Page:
Dial 911 to request police, fire, and emergency medical services. A 911 call is toll-free and is accessible through residential and wireless telephones throughout the District.
When to Call 911
Use 911 to report any of the following:
- Any crime in progress or where the offender is still on the scene (or has just left the scene)
- All fires and medical emergencies
- Home and business intruders
- Vehicle crashes involving personal injury, major property damage, or traffic tie-ups
- Sighting of a criminal whom you know is wanted by the police
Information You Need to Provide When Calling 911
Providing accurate, complete information is critical when you call 911. Try to remain calm. Speak slowly and clearly.
- When calling 911, your location is the most important aspect of your call. Always be aware of your surroundings in the District as well as what section of the city you're in (i.e. NW, NE, SW, SE)
- If you ever call 911 and hear a hold message, please don't hang up! You may be able to provide new and vital information to first responders.
While the information we receive varies according to the type of incident, you may be asked to provide the following:
- A brief description of the crime or incident
- Time of occurrence
- Location, including street and unit/apartment numbers, if possible
- The extent of injuries or property damage, if any
- Description of any suspects, such as gender, race, height, weight, clothing, hair color/style, facial hair, and scars, marks, or tattoos
- Description of any weapons used
- Description of the suspect's vehicle, including make/model, color, tag numbers (including jurisdiction), and whether there are temporary tags on the vehicle
- The direction of suspect flight: down what street/alley; on foot, bicycle, or motor vehicle
Callers to 911 need not reveal their names, addresses, or phone numbers if they wish to remain anonymous when reporting a crime or incident. Simply tell the call-taker you wish to remain anonymous, and ask the call-taker to tell the responding officers that you do not want the police to come to your home.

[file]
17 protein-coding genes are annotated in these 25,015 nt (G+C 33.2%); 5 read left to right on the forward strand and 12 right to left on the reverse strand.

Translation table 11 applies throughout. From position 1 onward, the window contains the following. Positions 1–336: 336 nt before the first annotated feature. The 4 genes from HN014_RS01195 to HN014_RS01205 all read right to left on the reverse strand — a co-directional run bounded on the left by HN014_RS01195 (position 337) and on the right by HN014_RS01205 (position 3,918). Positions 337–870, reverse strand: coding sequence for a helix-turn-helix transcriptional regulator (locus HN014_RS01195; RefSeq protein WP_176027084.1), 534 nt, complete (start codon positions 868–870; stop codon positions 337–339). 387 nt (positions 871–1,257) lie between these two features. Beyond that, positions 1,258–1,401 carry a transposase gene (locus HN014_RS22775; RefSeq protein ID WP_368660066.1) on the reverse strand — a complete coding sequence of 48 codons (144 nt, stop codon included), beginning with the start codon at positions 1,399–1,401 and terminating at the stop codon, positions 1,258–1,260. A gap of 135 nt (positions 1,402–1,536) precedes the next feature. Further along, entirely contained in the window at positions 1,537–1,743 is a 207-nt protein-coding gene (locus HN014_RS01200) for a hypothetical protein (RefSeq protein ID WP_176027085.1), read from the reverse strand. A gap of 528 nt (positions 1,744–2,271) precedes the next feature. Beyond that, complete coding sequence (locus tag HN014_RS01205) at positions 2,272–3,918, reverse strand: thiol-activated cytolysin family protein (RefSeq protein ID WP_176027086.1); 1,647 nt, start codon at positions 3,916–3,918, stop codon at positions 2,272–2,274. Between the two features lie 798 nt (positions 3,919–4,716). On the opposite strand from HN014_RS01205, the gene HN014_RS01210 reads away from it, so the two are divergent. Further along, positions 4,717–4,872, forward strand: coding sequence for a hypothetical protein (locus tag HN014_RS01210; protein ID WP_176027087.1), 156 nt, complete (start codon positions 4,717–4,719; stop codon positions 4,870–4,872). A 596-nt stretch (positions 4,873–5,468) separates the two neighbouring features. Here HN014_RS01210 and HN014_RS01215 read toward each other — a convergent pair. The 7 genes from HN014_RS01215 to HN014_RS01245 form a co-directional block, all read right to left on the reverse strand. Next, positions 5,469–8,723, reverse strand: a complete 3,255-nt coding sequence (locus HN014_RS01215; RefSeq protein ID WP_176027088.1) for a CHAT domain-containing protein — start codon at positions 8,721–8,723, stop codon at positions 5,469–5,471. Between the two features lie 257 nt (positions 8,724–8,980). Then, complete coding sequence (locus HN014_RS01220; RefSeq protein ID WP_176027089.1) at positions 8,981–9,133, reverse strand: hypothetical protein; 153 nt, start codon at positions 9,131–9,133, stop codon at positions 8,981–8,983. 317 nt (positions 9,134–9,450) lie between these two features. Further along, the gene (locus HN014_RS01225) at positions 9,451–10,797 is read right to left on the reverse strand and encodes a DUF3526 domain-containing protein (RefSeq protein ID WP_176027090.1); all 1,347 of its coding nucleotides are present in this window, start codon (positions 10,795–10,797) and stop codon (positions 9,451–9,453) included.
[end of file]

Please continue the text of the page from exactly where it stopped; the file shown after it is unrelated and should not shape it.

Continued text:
Help for 911 Callers Who Do Not Speak English
Callers who do not speak English, or who feel more comfortable communicating in a language other than English, can still access 911 services. There are call takers at the center who speak Spanish, Vietnamese, Amharic, Japanese, Russian, Korean, and Yoruba. In addition, call takers have immediate access to a language translation service through which translations can be made available in more than 100 different languages and dialects. If necessary, callers should tell the call-taker they want a language translator to help facilitate their call.
Help for 911 Callers Who Are Hearing Impaired
911 is completely accessible to the hearing impaired. We can accept TDD calls, and callers do not have to call a separate TDD number for police, fire, or medical emergencies.
Text-to-911 is now available in the District.
How do I use Text to 911?
- When initiating the emergency text, do not use dashes when entering 911 into the "To" field.
- Be brief with your initial contact. (“help”, help needed”)
- Provide the location and nature of your emergency and wait to be prompted for further information and/or instructions.
- Requires a text-enabled/capable cellular phone.
- Location Services must be turned on.
- Text messages only. No Photos.
- Text messages must be brief and easily understood.
- Use Plain English. NO abbreviations, shortcuts, or slang.
- Voice calls are preferred. Text only when you can’t call.